Jack O' Judgment
"Who is it?" asked the colonel.
The door opened slowly. A gloved hand, and then a white, hooded face, slipped through the narrow entry.
"Jack o' Judgment! Poor old Jack o' Judgment come to make a call," chuckled the hateful voice. "Down, dog; down!" He flourished the long-barrelled revolver theatrically, then turned with a chuckle of laughter to the gaping Mr. Crotin.
"Poor Jacob!" he crooned, "he has sold his birthright for a mess of pottage! Don't touch that paper, Crewe, or you die the death!"
His hand leapt out and snatched the transfer, which he thrust into the hand of the wool-spinner.
"Get out and go home, my poor sheep," he said, "back to the blankets! Do you think they'd be satisfied with one mill? They'd come for a mill every year and they'd never leave you till you were dead or broke. Go to the police, my poor lamb, and tell them your sad story. Go to the admirable Mr. Stafford King—he'll fall on your neck. You won't, I see you won't!"
The laughter rose again, and then swiftly with one arm he swung back the merchant and stood in silence till the door of the flat slammed.
The colonel found his voice.
"I don't know who you are," he said, breathing heavily, "but I'll make a bargain with you. I've offered a hundred thousand pounds to anybody who gets you. I'll offer you the same amount to leave me alone."
"Make it a hundred thousand millions!" said Jack o' Judgment in his curious, squeaky voice, "give me the moon and an apple, and I'm yours!"
He was gone before they could realise he had passed through the door, and he had left the flat before either moved.
"Quick! The window!" said the colonel.
The window commanded a view of the front entrance of Albemarle House, and the entry was well lighted. They reached the window in time to see the Yorkshireman emerge with unsteady steps and stride into the night. They waited for their visitor to follow. A minute, two minutes passed, and then somebody walked down the steps to the light. It was a woman, and as she turned her face the colonel gasped.
"Maisie White!" he said in a wondering voice. "What the devil is she doing here?"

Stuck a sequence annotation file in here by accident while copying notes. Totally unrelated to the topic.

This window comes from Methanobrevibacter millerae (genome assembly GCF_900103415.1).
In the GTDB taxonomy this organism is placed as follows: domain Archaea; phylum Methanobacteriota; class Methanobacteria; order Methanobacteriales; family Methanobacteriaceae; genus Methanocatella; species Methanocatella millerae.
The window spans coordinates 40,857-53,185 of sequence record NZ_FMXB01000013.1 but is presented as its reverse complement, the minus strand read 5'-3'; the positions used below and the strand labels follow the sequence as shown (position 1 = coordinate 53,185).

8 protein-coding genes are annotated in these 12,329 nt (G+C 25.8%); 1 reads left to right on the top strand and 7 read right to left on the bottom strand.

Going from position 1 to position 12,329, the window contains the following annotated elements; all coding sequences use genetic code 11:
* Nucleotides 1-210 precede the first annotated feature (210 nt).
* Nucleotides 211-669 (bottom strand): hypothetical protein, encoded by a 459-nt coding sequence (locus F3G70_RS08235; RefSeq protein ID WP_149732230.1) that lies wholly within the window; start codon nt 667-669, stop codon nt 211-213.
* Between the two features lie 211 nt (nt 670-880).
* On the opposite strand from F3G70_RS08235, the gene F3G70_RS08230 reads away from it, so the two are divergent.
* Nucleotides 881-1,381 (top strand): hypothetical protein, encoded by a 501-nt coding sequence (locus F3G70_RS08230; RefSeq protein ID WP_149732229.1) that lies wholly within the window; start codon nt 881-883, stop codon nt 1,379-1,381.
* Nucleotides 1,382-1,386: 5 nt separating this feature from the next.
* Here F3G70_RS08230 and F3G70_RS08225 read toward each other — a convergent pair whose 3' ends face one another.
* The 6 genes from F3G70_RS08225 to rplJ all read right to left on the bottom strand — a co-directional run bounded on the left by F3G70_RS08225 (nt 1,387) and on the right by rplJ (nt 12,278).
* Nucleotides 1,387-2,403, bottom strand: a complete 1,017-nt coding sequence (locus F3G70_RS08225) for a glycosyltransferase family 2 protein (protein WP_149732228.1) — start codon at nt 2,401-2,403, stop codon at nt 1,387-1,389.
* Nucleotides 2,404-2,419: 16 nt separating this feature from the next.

THE LISTENER AT THE DOOR
Maisie White had taken up her abode in a modest flat in Doughty Street, Bloomsbury. The building had been originally intended for a dwelling house, but its enterprising owner had fitted a kitchenette and a bathroom to every floor and had made each suite self-contained.
She found the one bedroom and a sitting-room quite sufficient for her needs. Since the day of her father's departure she had not heard from him, and she had resolutely refused to worry. What was Solomon White's association with the Boundary gang, she could only guess. She knew it had been an important one, but her fears on his behalf had less to do with the action the police might take against him than with Boundary's sinister threat.
She had other reasons for leaving the stage than she had told Stafford King. On the stage she was a marked woman and her movements could be followed for at least three hours in the day, and she was anxious for more anonymity. She was conscious of two facts as she opened the outer door that night to let herself into the hallway, and hurried up to her apartments. The first was that she had been followed home, and that impression was the more important of the two. She did not switch on the light when she entered her room, but bolting the door behind her, she moved swiftly to the window and raised it noiselessly. Looking out, she saw two men on the opposite side of the street, standing together in consultation. It was too dark to recognise them, but she thought that one figure was Pinto Silva.